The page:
The Boise National Forest section (the far southern section) is dominated by the Idaho Batholith, the largest granitic body of rock in the United States. The mountains are comprised primarily of mixed fir-spruce forests, while lower elevations are dominated by sagebrush steppe of the high desert. Fauna in the region includes moose, black bear, grey wolf, cougar, bobcat, coyote, rocky mountain elk, mule deer, grizzly bear (far northern and eastern Idaho), bald eagle, beaver, and more. And of course Idaho is famous for its fantastic fishing and aquatic recreation activities. This route is no different, and you'll be passing by dozens of lakes, creeks, and rivers, many of them designated as federally recognized Wild and Scenic Rivers. So whether you want to bring the good 'ol rod, kayak or SUP, the Idaho Traverse is the perfect match for the outdoorsman or outdoorswoman. If you're looking to embrace the beautify and wilderness of the great American west, the Idaho Traverse is perhaps one of the best ways to capture that experience!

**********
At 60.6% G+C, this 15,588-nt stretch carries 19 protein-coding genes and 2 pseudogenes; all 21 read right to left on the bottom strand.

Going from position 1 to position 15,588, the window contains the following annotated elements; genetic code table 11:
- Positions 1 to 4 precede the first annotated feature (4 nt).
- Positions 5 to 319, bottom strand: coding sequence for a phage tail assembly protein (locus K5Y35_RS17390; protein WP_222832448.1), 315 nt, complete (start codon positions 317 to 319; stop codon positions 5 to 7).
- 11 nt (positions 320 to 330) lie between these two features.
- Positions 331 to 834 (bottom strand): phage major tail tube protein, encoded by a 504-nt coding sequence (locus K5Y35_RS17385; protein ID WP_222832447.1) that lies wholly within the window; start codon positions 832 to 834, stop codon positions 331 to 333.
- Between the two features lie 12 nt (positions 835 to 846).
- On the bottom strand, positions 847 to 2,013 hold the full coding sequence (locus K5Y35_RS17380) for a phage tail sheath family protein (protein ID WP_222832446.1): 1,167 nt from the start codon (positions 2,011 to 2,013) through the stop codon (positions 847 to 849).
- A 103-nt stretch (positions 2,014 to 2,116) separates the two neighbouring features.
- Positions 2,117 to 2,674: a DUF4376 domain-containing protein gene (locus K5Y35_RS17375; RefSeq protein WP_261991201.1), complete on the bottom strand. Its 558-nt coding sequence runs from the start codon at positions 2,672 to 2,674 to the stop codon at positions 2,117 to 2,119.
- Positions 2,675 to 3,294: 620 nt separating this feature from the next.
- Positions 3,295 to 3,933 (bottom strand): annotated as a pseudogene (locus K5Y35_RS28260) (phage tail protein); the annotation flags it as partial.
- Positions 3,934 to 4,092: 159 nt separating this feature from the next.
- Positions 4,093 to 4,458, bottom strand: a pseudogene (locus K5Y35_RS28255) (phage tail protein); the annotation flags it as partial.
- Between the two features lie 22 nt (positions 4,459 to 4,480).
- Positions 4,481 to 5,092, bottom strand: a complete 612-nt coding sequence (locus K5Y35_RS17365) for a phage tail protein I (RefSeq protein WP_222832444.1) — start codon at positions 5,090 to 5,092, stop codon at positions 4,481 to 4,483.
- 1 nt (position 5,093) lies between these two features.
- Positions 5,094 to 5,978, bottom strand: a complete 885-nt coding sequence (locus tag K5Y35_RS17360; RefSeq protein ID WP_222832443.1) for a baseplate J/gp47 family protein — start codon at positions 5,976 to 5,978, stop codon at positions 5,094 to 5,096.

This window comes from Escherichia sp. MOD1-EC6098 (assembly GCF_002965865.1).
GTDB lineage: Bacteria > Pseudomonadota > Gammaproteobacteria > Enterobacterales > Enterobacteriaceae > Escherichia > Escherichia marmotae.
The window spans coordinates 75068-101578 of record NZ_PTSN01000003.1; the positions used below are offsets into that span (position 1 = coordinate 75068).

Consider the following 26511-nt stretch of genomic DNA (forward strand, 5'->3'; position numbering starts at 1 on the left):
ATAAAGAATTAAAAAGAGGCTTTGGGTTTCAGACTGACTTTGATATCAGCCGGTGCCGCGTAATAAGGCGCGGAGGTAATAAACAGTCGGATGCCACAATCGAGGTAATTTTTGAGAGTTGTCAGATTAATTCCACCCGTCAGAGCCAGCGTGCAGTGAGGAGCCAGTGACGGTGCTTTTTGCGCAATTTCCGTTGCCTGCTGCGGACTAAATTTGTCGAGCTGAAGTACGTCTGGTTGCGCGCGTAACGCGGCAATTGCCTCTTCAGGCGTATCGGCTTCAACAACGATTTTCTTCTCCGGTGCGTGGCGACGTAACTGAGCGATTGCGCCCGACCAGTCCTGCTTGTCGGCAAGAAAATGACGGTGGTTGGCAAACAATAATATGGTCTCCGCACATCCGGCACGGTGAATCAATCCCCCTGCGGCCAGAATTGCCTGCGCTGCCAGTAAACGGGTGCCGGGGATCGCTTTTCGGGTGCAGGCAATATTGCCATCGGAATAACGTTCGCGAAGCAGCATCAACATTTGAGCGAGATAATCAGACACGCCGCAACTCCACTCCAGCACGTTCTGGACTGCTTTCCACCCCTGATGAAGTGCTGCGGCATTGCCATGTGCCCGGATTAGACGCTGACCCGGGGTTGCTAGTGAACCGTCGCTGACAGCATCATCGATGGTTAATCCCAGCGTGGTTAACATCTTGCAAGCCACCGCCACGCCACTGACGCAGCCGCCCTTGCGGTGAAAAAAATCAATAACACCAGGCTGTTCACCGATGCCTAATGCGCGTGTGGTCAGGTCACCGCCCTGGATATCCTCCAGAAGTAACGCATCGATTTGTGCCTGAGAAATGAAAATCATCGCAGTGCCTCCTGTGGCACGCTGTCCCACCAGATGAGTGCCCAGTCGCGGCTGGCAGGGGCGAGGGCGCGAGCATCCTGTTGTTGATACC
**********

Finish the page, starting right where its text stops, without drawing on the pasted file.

Segment 1 Trip Length: 316 miles, 3.5 - 7 days